For me, writing is about understanding and exploring the human condition. We all experience times in life that leave us at odds to figure out how to survive them. On the flip side, we all experience those moments of awakening when we realize our lives can be so much more expansive than we’d ever envisioned. Add to that the constant state of upheaval of our world and there’s no wonder humans are drawn to stories.
When I’m not writing, I love to cook and have recently enjoyed baking. I am forever seeking ways of preparing healthy dishes without sparing taste. I’ve also overhauled a handful of houses and find reward in the process of bringing out a home’s personality. This habit of renovation brings with it an obsession for textiles and a penchant for revamping scarred furniture with good lines. At times when I have a yard, I love landscape design and gardening. With each house I’ve rehabbed, there’s some piece I hope to combine into my dream home.
Born in Panama, I’ve been fortunate to live and work in a variety of places, including New York and Boston. I’ve spent much of my adult life exploring the world from Colorado. The endless blue skies, wide-open spaces, and fabulous hiking trails make for a vigorous and inspiring everyday experience. Hiking, skiing, and snowshoeing are some of the ways I enjoy exploring the state’s natural beauty. I’ve also completed a couple of half-marathons, a triathlon, and several teaching certifications in yoga.
For the past few years, I’ve lived outside Washington, D.C. on the shores of the Chesapeake. The region is more vast, complex, and nuanced than I’d ever imagined. There’s never enough time for touring the area, as I’ve kept busy working on a memoir, a poetry collection, and two novels while completing an MFA in creative nonfiction and poetry from Antioch University Los Angeles. I hold a BA in English and communication (Phi Beta Kappa) from Rutgers, The State University of New Jersey in New Brunswick. Since I started work on my first novel while I was in graduate school, I also completed a semester of post-graduate study in fiction at Vermont College of Fine Arts in Montpelier.
My first professional writing and editing gig was at the Harvard AIDS Institute in Cambridge, Massachusetts. The researchers whose work I translated for readers were generous in helping me to gain insight into their universe and to better understand the various medical disciplines. The knowledge I gained eventually led me to work as a journalist covering health and medicine in New York. Learning to write on a deadline, to write anywhere, to be precise, and to further develop my research abilities are skills that have proven invaluable in my creative work and may explain why I’m drawn to complex, research-driven projects. After a short career in journalism, I spent many years in the corporate world helping companies launch new products and business units. This work introduced me to fascinating people from all walks of life and led me to travel extensively, giving me a rich base of experience.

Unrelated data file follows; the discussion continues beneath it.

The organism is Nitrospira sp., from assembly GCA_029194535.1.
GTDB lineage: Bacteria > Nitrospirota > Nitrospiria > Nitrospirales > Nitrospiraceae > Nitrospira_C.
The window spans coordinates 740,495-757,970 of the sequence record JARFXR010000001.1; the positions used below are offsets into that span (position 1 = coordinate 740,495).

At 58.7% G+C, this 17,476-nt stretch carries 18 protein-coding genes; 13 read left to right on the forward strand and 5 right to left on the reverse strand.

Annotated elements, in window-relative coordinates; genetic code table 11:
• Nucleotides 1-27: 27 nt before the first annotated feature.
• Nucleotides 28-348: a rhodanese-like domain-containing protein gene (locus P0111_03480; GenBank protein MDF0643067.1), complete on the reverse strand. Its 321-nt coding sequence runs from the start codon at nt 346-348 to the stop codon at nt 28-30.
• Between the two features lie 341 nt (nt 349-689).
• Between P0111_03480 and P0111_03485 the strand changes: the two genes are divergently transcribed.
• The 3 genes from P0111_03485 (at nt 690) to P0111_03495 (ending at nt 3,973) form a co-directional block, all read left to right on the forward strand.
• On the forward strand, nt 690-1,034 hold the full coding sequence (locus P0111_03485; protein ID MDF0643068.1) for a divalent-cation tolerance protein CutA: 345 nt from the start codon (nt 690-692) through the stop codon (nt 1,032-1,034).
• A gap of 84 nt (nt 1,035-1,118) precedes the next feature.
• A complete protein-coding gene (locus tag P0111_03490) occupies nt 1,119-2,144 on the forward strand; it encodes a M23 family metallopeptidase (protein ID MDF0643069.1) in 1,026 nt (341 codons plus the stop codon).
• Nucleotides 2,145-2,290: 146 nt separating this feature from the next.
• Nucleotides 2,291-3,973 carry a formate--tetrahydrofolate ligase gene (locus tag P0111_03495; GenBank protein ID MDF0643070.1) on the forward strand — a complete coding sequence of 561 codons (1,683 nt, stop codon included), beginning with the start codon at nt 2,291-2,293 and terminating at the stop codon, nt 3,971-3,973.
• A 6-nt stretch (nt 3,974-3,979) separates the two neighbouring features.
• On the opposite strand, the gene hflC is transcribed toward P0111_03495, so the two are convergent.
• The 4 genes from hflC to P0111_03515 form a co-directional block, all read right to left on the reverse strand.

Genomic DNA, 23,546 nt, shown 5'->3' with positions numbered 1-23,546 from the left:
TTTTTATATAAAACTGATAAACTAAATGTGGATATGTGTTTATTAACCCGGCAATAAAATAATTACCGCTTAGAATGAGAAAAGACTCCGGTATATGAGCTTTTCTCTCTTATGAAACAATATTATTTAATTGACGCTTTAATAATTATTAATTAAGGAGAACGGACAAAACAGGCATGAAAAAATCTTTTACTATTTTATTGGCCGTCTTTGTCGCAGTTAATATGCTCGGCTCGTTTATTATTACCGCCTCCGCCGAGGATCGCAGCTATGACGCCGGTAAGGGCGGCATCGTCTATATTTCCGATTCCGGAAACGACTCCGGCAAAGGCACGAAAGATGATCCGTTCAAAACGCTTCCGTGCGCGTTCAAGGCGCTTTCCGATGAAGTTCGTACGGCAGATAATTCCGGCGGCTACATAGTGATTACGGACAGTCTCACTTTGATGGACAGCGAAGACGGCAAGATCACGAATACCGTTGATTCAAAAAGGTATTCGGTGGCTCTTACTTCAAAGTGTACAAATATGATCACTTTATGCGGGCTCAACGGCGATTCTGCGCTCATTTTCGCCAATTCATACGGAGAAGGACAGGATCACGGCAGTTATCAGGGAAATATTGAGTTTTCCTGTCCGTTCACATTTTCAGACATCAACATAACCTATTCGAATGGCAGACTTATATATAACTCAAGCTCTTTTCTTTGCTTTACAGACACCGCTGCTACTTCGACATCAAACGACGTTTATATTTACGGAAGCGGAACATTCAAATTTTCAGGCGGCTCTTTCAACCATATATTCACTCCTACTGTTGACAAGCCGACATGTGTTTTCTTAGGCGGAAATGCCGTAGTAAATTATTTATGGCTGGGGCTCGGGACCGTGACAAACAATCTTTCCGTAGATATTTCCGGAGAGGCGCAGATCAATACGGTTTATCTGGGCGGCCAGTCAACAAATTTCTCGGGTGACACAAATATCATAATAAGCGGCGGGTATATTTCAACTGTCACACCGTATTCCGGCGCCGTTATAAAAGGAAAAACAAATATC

Sometimes I think I’ve spent too much time traveling and crave the refuge of home. When I started exploring long-form work, I saw my tendency to be social as a potential hindrance. Moving to a new place where I knew no one helped me develop the discipline and tenacity for writing books (I hope!). A few years ago, I heard Louise Erdrich speak at the National Book Festival in Washington, D.C. She said she spent the first eight years of her writing career tying herself into her writing chair. I hope it won’t come to that!
I live with my husband and our dog, Max (I know). Earlier this year, we lost our other rescue dog, Dillon, at the age of 17 ½ years. She was a sweet, adventurous creature with whom I hiked thousands of miles of trails and who introduced my husband to his first Colorado hike in summer snow.
For now, Max is holding the job of office assistant on his own. Meanwhile, I'm focusing on finishing my second novel and not getting lured by any shiny new projects.